THROUGHOUT MY JOURNEY during RCIA, I had shared with my spiritual director, Father PaulStaes, CICM, that I wanted to take some time off from work and do something meaningful. I felt prompted after I listened to one of his homilies on the call of Samuel. Every time I met Father Paul in church, he would always say to me, "Faith, you're still in Singapore?"
It was only a year after I got baptised in 2003 that I decided to leave my job as a producer in a video production company, and act on this nagging prompting. Rather than volunteering at any charity organisation, I chose to help the Father Ray Foundation, after seeing an article on it in CatholicNews.
I visited the Foundation's website and found that it was very well-organised and that it had a good programme for volunteers, so I applied to go to Thailand from April to October 2005. I later learnt that I was the first Singaporean to volunteer at the organisation and one of the few Asians that lasted for that long.
During my stay at Pattaya, I helped out at the School for the Deaf, the School for the Blind and the Home for Street Kids, but the majority of my time was spent taking care of babies and toddlers at the Orphanage, and teaching English at the Redemptorist Vocational School for the Disabled.
The orphanage was started during the Vietnam War when American G.I.s frequented Pattaya as a recreational area. After the American soldiers departed from Pattaya, they left behind many children. Even today, the region continues to have a reputation for (sexual) recreation, and the number of orphans continues to grow.
Before I volunteered, I had no prior experience in taking care of children. I had spent about a year teaching catechism at the Church of the Risen Christ, but that was different from teaching a foreign language to the Thai children, as these children are poor and have little background in the subject.
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Right, Faith Png (centre in photo) at the Redemptorist Vocational School for the disabled in Pattaya, Thailand.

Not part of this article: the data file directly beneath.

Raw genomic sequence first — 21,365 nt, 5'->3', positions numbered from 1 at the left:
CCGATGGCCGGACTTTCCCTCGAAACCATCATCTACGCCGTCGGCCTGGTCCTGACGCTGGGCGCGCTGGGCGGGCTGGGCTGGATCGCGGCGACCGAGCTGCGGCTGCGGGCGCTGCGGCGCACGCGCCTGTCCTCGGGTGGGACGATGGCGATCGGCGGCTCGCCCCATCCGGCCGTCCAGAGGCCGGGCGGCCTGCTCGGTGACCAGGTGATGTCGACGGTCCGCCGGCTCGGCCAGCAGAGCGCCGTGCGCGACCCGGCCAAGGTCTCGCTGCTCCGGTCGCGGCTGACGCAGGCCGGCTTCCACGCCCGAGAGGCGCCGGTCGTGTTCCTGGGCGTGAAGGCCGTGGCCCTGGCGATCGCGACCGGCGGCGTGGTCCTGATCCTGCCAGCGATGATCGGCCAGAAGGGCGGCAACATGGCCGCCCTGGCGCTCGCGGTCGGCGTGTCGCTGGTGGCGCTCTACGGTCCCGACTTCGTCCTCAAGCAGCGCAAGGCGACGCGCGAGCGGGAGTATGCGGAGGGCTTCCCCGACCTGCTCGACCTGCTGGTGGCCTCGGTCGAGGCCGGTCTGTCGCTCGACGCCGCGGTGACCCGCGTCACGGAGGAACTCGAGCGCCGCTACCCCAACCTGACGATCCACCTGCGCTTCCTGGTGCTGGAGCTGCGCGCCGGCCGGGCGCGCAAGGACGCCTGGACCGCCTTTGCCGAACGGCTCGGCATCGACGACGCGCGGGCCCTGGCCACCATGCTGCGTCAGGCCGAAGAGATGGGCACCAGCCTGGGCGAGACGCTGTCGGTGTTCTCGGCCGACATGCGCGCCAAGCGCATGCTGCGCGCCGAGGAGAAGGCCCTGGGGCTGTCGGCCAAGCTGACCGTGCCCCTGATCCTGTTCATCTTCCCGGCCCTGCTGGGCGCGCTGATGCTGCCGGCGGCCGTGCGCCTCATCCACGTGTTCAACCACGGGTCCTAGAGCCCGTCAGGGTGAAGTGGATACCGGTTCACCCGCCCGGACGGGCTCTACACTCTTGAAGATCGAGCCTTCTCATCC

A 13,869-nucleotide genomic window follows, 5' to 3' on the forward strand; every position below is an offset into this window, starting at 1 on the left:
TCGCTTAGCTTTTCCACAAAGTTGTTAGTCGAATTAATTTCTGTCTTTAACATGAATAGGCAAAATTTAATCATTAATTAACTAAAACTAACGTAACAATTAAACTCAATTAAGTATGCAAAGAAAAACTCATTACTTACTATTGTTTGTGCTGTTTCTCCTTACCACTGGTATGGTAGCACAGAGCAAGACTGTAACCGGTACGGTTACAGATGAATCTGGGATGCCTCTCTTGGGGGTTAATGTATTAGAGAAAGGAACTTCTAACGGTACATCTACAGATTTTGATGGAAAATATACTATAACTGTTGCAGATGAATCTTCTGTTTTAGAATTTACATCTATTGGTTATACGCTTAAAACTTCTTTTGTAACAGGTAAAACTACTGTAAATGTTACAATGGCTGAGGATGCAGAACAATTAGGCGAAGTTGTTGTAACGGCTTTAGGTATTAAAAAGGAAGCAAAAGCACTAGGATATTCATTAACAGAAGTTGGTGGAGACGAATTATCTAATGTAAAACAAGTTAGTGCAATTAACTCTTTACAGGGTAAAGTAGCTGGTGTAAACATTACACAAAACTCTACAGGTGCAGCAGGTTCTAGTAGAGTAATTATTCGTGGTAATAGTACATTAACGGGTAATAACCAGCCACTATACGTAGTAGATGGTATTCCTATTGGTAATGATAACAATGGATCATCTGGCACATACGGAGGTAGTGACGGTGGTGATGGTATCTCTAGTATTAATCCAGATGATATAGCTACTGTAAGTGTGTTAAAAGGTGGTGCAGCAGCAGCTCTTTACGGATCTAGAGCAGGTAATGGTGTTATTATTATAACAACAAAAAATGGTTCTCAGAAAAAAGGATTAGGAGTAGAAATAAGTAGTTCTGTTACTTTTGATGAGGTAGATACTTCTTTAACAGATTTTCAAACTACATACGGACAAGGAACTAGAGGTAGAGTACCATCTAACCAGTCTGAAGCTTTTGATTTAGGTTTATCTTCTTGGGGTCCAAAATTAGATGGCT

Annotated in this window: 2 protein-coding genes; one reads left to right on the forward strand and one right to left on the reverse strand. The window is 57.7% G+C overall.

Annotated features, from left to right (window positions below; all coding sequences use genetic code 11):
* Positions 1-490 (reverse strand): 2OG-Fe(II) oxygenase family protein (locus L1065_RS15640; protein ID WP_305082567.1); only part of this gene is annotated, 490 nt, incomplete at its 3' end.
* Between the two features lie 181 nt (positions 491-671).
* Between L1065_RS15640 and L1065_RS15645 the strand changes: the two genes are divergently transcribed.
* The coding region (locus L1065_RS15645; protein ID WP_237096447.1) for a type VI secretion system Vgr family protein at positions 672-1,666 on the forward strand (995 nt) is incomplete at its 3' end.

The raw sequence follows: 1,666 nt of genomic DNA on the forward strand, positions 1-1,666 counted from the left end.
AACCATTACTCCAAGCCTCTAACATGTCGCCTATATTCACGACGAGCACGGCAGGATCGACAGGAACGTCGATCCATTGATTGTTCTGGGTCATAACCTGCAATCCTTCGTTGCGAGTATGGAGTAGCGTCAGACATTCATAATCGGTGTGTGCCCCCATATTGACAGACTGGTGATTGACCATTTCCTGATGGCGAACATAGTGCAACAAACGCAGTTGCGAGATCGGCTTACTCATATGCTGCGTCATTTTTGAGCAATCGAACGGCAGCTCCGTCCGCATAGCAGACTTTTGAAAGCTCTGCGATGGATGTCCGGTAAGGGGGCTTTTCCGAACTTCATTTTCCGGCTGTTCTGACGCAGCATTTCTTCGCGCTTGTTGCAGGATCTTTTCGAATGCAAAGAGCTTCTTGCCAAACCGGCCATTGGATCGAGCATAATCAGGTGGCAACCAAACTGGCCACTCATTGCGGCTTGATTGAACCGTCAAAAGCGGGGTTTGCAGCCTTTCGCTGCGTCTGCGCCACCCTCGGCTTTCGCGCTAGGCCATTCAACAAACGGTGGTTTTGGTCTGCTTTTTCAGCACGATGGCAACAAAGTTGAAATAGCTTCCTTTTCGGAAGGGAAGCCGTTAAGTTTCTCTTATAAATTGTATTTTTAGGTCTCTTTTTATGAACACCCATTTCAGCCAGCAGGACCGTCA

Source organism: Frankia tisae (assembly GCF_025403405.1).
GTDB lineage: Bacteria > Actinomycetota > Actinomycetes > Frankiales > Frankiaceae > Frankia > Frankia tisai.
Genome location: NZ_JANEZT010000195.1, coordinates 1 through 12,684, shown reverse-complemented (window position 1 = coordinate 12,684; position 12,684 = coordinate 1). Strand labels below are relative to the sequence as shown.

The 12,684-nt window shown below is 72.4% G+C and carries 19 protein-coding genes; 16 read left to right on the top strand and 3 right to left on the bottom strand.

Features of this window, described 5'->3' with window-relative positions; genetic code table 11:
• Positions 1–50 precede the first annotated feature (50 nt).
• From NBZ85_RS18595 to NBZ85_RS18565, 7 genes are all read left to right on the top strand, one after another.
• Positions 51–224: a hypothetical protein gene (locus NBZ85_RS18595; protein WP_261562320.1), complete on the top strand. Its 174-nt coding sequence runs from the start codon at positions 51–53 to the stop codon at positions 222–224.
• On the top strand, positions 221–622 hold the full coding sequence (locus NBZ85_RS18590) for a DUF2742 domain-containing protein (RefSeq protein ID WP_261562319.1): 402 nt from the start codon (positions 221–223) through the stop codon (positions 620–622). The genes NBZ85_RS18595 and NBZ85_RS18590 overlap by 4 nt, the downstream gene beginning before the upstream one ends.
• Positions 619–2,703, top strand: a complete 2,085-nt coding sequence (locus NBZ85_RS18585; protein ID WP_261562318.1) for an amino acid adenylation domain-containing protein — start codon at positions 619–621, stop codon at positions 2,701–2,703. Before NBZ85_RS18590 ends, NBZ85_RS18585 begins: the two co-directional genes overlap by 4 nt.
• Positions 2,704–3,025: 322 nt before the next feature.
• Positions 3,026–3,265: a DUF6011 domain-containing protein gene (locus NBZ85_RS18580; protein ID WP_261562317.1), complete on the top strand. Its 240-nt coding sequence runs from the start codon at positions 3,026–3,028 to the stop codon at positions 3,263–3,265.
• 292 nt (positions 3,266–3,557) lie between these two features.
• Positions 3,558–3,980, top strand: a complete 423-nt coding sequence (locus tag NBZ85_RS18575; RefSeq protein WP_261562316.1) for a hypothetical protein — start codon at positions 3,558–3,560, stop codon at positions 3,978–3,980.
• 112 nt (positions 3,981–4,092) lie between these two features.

Life at the orphanage The Father Ray Foundation taught us how to change diapers and each of us was given a teacher's manual, and we were sent to Pattaya with just that basic knowledge. Fortunately, the teachers and other volunteers at Pattaya were very helpful and I was able to cope.
In Singapore, babies are afraid of me, and I of them, but at my first visit at the orphanage, toddlers ran up to me asking to be carried, so I obliged. As the children see many people in the orphanage, it is good for them to see familiar faces on a daily basis.
In Thailand, the physically handicapped have very little future. Most of them end up selling lottery tickets by the roadside or begging. The Redemptorist Vocational School equips them with skills and trains them to become electricians, computer programmers and to hold other deskbound jobs.
At any one time, there are about 15-20 volunteers helping at the Foundation, although most of them are Westerners and some are not even Catholics.
The Father Ray Foundation is owned by the Thai Redemptorists, but they do not proselytise, so most of the orphans remain Buddhists. A group of religious sisters do bring the orphans for Mass on Sundays.
About a week before I left Pattaya, a mission team from the Archdiocesan Commission for Missionary Activity (ACMA) came for a retreat as part of their Mission Orientation Programme. I brought them around the place and they asked me many questions about their opportunities to be missionaries here. Some of them were a little disappointed to hear that I did not convert anyone in my six months here, but my reply was that I did not come here to convert souls; I came to share my time and my talent.
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Towards the end of my time in Pattaya, I was roped in to help make a video for Father Ray's memorial celebration. I had made a number of corporate videos in the past, but this time, when the video was presented to a crowd of about 2,000, some members of the audience were so touched that they cried. It was the first time anyone had ever cried after watching a video I made.
Perhaps one of my most memorable encounters was with a person with no hands and a stump where his legs should have been. I am not sure how, but he manages to wheel himself about, and he can grasp a pen with what's left of his arm. But what struck me most deeply was that he was smiling all the time.
Seeing the poor and physically disabled smiling and happy despite their situation really does put things into perspective for me. During my stay there, I met other full-time volunteers, as well as those who have returned repeatedly after going back to their home country. I now know that it is possible to become a life-long volunteer, to do without much material possessions and still be able to make ends meet.
(Faith Png is back in Singapore, working hard to earn enough to return to mission work at the orphanage in May.)
The Father Ray Foundation is the umbrella organisation that manages several social projects in Pattaya, Thailand. Named after Father Ray Brennan, an American Redemporist priest who founded the orphanage in the early 1970s, the organisation is now home to over 750 people of all ages.
More information on the Father Ray Foundation can be found at http://www.fr-ray.org/.